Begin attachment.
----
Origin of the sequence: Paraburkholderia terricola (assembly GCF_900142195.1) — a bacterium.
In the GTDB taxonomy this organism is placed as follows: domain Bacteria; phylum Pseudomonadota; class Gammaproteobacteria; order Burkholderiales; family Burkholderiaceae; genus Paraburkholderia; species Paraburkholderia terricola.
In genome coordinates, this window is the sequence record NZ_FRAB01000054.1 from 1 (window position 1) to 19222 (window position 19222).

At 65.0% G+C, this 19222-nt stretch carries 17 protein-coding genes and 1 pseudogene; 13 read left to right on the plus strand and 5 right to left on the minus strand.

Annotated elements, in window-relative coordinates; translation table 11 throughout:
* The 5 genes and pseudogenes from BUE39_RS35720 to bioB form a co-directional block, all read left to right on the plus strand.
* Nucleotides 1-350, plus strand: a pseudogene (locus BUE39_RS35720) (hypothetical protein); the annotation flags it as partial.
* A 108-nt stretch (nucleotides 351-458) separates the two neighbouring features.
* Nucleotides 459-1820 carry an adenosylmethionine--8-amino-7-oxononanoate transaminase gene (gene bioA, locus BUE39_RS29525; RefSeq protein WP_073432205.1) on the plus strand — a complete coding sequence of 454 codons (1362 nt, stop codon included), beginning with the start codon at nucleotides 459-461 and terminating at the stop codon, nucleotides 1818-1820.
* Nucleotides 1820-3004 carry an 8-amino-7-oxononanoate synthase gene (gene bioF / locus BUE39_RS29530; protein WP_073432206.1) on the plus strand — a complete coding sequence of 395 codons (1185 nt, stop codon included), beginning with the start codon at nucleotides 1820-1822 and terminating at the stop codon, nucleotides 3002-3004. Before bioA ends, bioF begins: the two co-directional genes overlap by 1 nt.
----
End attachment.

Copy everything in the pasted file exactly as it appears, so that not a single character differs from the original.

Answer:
Origin of the sequence: Paraburkholderia terricola (assembly GCF_900142195.1) — a bacterium.
In the GTDB taxonomy this organism is placed as follows: domain Bacteria; phylum Pseudomonadota; class Gammaproteobacteria; order Burkholderiales; family Burkholderiaceae; genus Paraburkholderia; species Paraburkholderia terricola.
In genome coordinates, this window is the sequence record NZ_FRAB01000054.1 from 1 (window position 1) to 19222 (window position 19222).

At 65.0% G+C, this 19222-nt stretch carries 17 protein-coding genes and 1 pseudogene; 13 read left to right on the plus strand and 5 right to left on the minus strand.

Annotated elements, in window-relative coordinates; translation table 11 throughout:
* The 5 genes and pseudogenes from BUE39_RS35720 to bioB form a co-directional block, all read left to right on the plus strand.
* Nucleotides 1-350, plus strand: a pseudogene (locus BUE39_RS35720) (hypothetical protein); the annotation flags it as partial.
* A 108-nt stretch (nucleotides 351-458) separates the two neighbouring features.
* Nucleotides 459-1820 carry an adenosylmethionine--8-amino-7-oxononanoate transaminase gene (gene bioA, locus BUE39_RS29525; RefSeq protein WP_073432205.1) on the plus strand — a complete coding sequence of 454 codons (1362 nt, stop codon included), beginning with the start codon at nucleotides 459-461 and terminating at the stop codon, nucleotides 1818-1820.
* Nucleotides 1820-3004 carry an 8-amino-7-oxononanoate synthase gene (gene bioF / locus BUE39_RS29530; protein WP_073432206.1) on the plus strand — a complete coding sequence of 395 codons (1185 nt, stop codon included), beginning with the start codon at nucleotides 1820-1822 and terminating at the stop codon, nucleotides 3002-3004. Before bioA ends, bioF begins: the two co-directional genes overlap by 1 nt.